The mass media and social media are by design not well-equipped to react to slow-moving yet tumultuous events. The COVID pandemic is proving to be unusually problematic in this way. It started as a sideshow in a city in Central China that almost no one had heard of and has now morphed into one of the biggest events in a lifetime. Moreover, even though there are big headlines to be written every day about the cases of the previous day, events are actually moving quite slowly. Sometimes it feels that nothing has changed for months.
Or has it? As I write this page, when I open the home pages of the leading newspapers of Europe, it becomes clear that the transition to a post-COVID state is actually almost as sudden as the previous transition was. There are articles about medical aspects and obviously about how businesses and the economy are going to have a tough time, but what is missing is the sky-is-falling narrative that one would expect. In countries like Italy and Spain, and obviously in Germany, the dread and the fear are gone. There is now a clear way forward.
Looking at countries that are past it, from China to Taiwan to Japan to South Korea to almost all of Europe and much of the US, it's clear that the direct health impact of the virus has a well-defined exit route. Across these countries, lockdowns are over, economies are opening up, and while there are spurts of infection here and there, there is nothing hugely disruptive. India appears to be far from that situation at this point but then so were most of these countries several weeks ago. In any case, it's quite clear that as far as the disease itself is concerned, it's not a permanent or even a long-running disaster that was prophesied till some time ago.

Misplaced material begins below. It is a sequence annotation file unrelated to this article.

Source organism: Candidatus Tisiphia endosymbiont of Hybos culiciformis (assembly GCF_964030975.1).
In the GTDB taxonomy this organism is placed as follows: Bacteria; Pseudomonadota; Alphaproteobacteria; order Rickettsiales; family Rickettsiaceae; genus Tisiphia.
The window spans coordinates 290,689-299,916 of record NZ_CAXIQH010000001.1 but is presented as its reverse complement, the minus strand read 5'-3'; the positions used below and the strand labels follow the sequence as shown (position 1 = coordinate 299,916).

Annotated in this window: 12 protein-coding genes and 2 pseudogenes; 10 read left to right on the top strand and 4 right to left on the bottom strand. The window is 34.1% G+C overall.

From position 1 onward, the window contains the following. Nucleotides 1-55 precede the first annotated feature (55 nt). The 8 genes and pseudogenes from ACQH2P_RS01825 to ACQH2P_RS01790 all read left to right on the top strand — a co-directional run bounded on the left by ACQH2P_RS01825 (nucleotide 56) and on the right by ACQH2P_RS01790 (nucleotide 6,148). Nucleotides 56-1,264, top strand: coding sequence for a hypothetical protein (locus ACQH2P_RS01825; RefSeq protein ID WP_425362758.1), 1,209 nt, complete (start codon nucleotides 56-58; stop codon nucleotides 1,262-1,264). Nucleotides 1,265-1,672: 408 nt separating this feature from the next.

This brings us to what we must start worrying about as investors. As readers of all Value Research publications and my articles would have noticed, we have always had the viewpoint that boiled down to saying that 'this too shall pass.' Not just that, we have strongly emphasised that the COVID pandemic does not suspend or change the basics of investment. In fact, it reinforces them. When times are good and the markets are zooming, you can appear to get away with some bad decisions. But when the situation gets tough, then those bad decisions can cause much more damage.
I'll repeat something I wrote in The Economic Times a couple of months back: Some of my readers say that ever since the COVID crisis started, I've been guilty of repeating the mantra 'stick to the basics' too often. They are completely wrong. I have actually been repeating this mantra for the last 25 years; COVID has nothing to do with it! I hope to keep repeating it for decades to come. And, more importantly, beyond just me writing and you reading about it, I hope that all of us will continue to practise it in our investing.
The harsh truth is that we are in a situation that is quite unpredictable, although less so than a couple of months back. What we do have on our side are time-tested principles as well as our own actions. What will happen in the short or the medium term are unknowns. What we focus on are our own actions, analysing our own financial needs and limitations, and to try and find a path whereby we can come out of this crisis in a reasonably good financial shape.
Even if the COVID crisis is a once-in-a-lifetime exception - and it may not be - it will not be a good idea if treat it as an exception and think that normal, time-tested rules of saving and investing have stopped working